Gardening

Mites


Question: mites


hi I find myself a hedge full of mites to the point that the trunk has become black. It was pruned a month ago and the new shoots are still clean, but other nearby hedge plants begin to present the same problem. long lasting and not harmful for the lawn and can tell me what creates these infestations thanks

Answer: mites


Dear Dino,
mites are small arachnids, almost invisible to the naked eye, which grow on the foliage of plants, especially in conditions of dry air and poor ventilation; the black stem and the strong infestations of which you speak to me do not seem to indicate the development of mites, but rather of cochineal with half a grain of pepper, also considering that you say that they are not present on the shoots. The mites are arachnids, and not insects, and have typically summer development, because they love the scorching heat and the dry climate, generally in winter they develop only in the apartment or in the greenhouse, and in any case they attack the foliage or the buds still green and tender , and not wood.
I don't think it is even aphids, because they develop instead in conditions of high humidity, and 2012 is now showing itself as a rather dry year with spring, with scarce infestations of aphids, which over all love buds, and therefore now you would have them on new twigs and not on stems.
So, I think it is cochineal, an insect that hibernates quietly on our plants, not caring about the cold, the frost, the snow.
These looking insects could remember strange aphids, even if very often, especially at the end of winter, those we see on plants are not insect adults, but small bags containing eggs, hundreds of eggs, ready to hatch on arrival of hot, or it is larvae, also ready to grow when the heat arrives, to produce hundreds of eggs; it is therefore clear how important it is to remove these pouches before the eggs hatch, leaving the scale insects to flood the garden.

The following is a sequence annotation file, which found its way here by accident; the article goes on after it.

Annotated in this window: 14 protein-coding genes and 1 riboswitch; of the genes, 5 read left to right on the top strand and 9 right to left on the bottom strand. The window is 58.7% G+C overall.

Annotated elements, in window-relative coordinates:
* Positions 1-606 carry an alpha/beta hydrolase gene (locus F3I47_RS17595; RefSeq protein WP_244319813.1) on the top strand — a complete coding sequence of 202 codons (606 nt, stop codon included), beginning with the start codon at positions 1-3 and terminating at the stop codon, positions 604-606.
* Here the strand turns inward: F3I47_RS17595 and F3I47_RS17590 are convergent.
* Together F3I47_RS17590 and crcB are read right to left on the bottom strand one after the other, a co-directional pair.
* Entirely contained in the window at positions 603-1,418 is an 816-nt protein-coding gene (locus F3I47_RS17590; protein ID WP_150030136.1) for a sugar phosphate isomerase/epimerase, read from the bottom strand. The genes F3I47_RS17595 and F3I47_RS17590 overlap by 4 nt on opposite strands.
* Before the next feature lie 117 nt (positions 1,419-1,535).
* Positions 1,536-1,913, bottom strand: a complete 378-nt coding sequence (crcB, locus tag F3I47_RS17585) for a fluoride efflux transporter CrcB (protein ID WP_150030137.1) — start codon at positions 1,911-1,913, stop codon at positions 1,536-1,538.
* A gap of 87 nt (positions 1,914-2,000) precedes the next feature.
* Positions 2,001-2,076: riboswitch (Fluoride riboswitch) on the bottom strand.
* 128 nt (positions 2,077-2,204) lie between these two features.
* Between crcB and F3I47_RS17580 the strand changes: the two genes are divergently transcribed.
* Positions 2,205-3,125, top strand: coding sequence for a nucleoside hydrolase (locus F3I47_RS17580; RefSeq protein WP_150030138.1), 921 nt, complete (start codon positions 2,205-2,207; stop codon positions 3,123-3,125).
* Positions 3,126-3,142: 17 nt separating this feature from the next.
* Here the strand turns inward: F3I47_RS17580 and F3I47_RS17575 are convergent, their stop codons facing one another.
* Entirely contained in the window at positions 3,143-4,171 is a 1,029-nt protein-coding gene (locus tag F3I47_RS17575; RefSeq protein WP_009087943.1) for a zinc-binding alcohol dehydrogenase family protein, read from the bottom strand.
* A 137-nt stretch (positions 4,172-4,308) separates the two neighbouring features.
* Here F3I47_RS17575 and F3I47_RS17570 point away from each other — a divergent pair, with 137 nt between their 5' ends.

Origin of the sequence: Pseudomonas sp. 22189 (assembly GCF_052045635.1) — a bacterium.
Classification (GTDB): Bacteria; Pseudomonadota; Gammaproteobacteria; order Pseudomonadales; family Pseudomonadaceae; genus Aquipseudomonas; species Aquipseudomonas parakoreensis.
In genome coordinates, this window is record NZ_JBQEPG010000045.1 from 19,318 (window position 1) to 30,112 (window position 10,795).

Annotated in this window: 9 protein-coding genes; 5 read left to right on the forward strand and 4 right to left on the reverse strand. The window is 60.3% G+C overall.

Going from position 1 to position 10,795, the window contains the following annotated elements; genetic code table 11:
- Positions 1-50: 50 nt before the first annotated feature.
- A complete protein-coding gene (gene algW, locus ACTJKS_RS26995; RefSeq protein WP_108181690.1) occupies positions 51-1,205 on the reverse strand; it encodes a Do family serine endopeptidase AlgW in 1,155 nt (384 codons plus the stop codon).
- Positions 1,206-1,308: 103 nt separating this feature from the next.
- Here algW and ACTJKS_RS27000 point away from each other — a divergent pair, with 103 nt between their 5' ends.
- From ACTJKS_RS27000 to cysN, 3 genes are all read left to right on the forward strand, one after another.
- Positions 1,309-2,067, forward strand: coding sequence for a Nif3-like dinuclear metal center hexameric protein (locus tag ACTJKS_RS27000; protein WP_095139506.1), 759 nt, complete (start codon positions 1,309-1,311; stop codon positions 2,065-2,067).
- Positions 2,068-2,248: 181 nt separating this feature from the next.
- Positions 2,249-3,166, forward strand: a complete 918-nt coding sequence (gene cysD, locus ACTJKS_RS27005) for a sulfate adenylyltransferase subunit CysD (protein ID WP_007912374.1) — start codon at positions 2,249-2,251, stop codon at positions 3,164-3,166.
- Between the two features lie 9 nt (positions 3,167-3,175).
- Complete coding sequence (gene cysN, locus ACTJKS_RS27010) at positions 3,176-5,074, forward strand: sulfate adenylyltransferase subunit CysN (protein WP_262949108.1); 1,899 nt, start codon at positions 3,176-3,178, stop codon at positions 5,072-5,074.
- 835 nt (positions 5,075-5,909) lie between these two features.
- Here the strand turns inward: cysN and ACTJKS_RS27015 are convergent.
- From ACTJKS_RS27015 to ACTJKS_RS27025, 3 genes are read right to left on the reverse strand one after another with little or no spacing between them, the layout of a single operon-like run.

These insects are decidedly unpleasant to eradicate, because they form various types of badges, dark and rigid, white and fleshy, pink and waxy, depending on the species to which the cochineal belongs which has decided to settle in our garden.
The dark cochineals, also called cochineal with half a pepper grain, belong to the Saissetia genus, and form stiff and dark, almost black, badges, which in strong infestations may be present in hundreds, even on the stem of plants affected by this parasite.
Against the scale insects white oil is used, purified mineral oil, which has the power to dissolve the badges under which insects and eggs nest, and kill them; it is used late winter, usually added to a pyrethroid insecticide, and yes, it carries out a second treatment with only white oil in late summer.
After the treatment it usually happens that insects, even if dead, remain in position, and therefore it often happens that useless treatments are repeated, on plants infested with dead insects; to avoid this event, before practicing the treatment, remove some badges with your nail and you will see that they have a sticky consistency underneath. About ten days after the treatment, he breaks some other shield, to check that dead buckets are inside.
These insects develop in conditions of drought and poor ventilation, therefore they tend to develop much at the end of winter and in autumn, if the climate is not very rainy, and above all on the very thick and dense hedges or shrubs, where the air does not circulate good; a thinning pruning of the foliage tends to decrease the number of scale insects present on the plants.